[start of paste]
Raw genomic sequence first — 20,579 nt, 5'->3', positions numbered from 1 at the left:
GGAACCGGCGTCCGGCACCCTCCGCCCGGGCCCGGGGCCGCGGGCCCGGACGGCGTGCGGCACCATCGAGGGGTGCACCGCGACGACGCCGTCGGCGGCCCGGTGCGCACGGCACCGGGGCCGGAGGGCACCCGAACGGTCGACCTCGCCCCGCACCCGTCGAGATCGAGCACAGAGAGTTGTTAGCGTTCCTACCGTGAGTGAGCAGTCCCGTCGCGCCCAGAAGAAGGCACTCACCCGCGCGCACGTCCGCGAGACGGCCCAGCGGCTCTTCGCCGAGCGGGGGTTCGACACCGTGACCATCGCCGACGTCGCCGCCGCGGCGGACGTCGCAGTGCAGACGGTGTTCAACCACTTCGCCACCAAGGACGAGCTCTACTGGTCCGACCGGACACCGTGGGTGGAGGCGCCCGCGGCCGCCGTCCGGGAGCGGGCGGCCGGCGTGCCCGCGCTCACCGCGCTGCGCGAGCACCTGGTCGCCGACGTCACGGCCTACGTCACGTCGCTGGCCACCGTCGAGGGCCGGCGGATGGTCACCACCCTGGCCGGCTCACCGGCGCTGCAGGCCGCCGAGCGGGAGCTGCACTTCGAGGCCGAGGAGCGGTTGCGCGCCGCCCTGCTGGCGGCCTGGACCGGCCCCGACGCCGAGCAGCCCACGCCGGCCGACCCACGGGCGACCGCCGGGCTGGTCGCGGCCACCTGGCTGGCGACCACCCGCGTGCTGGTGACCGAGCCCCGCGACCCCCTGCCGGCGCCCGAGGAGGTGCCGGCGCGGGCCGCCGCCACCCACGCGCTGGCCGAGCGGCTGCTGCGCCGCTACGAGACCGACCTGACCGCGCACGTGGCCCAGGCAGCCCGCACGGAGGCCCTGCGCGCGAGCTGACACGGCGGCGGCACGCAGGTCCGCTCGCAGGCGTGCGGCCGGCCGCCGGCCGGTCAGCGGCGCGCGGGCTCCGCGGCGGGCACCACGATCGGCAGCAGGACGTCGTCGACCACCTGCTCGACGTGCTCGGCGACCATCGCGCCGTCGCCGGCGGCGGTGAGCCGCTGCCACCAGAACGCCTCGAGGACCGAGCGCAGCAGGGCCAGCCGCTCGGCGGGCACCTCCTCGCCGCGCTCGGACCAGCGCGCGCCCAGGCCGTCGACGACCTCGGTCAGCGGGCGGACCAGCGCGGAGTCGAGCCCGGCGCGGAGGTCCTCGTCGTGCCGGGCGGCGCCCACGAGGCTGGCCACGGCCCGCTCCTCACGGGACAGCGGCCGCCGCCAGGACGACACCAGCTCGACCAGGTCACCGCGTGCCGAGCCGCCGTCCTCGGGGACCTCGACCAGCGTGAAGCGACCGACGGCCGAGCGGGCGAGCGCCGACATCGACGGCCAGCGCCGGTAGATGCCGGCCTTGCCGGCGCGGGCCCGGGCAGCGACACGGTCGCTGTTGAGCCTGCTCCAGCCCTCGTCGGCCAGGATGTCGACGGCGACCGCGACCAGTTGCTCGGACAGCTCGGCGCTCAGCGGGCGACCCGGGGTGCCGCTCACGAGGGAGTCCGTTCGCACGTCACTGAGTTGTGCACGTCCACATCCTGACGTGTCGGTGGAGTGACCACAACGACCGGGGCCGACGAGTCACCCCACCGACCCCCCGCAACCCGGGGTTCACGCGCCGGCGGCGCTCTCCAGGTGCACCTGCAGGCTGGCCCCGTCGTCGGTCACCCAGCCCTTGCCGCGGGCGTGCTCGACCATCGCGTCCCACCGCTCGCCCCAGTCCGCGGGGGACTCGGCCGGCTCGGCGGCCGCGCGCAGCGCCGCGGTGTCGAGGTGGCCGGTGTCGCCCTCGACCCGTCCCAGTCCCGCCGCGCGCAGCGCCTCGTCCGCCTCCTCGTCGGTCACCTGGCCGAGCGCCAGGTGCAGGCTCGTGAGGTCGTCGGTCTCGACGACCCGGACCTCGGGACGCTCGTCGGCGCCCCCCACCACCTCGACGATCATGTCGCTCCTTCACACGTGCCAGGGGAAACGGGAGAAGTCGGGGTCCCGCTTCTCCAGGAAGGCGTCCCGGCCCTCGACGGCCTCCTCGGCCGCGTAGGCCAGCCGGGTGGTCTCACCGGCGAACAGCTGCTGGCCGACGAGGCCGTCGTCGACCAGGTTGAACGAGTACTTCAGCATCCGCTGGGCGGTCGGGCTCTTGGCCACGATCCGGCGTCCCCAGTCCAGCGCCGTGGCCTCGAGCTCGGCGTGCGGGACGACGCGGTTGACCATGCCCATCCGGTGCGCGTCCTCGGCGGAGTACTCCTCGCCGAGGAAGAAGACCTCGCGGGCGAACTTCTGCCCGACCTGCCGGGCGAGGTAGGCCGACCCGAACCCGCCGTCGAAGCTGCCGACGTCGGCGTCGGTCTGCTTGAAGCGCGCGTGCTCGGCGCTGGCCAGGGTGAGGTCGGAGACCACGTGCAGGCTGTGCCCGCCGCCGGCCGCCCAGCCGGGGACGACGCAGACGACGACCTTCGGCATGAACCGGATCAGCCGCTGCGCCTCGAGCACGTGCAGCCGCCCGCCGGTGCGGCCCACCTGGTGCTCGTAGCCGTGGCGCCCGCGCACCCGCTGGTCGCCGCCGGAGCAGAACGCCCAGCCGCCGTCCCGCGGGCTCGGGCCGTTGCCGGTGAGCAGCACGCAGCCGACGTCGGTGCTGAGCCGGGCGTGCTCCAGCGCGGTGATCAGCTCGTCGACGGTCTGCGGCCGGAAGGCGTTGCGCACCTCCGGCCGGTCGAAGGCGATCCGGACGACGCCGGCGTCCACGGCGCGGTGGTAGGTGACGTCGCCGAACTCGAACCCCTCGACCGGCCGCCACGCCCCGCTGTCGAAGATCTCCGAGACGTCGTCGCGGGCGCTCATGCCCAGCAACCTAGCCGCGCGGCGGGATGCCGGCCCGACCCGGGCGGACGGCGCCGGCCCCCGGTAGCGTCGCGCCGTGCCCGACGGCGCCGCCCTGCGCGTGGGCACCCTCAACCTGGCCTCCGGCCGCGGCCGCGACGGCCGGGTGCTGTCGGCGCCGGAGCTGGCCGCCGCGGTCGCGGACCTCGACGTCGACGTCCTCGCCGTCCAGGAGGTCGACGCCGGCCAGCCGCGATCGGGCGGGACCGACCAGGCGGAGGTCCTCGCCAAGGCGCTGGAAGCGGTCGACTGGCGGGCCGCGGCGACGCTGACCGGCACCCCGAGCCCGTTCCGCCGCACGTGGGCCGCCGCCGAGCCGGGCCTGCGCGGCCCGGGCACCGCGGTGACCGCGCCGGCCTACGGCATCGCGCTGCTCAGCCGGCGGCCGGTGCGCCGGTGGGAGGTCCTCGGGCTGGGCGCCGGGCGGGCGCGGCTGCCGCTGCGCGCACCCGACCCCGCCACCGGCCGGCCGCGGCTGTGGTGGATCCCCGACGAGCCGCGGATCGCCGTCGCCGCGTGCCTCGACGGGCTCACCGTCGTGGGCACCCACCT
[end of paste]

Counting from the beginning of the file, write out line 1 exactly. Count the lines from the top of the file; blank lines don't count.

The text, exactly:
Raw genomic sequence first — 20,579 nt, 5'->3', positions numbered from 1 at the left: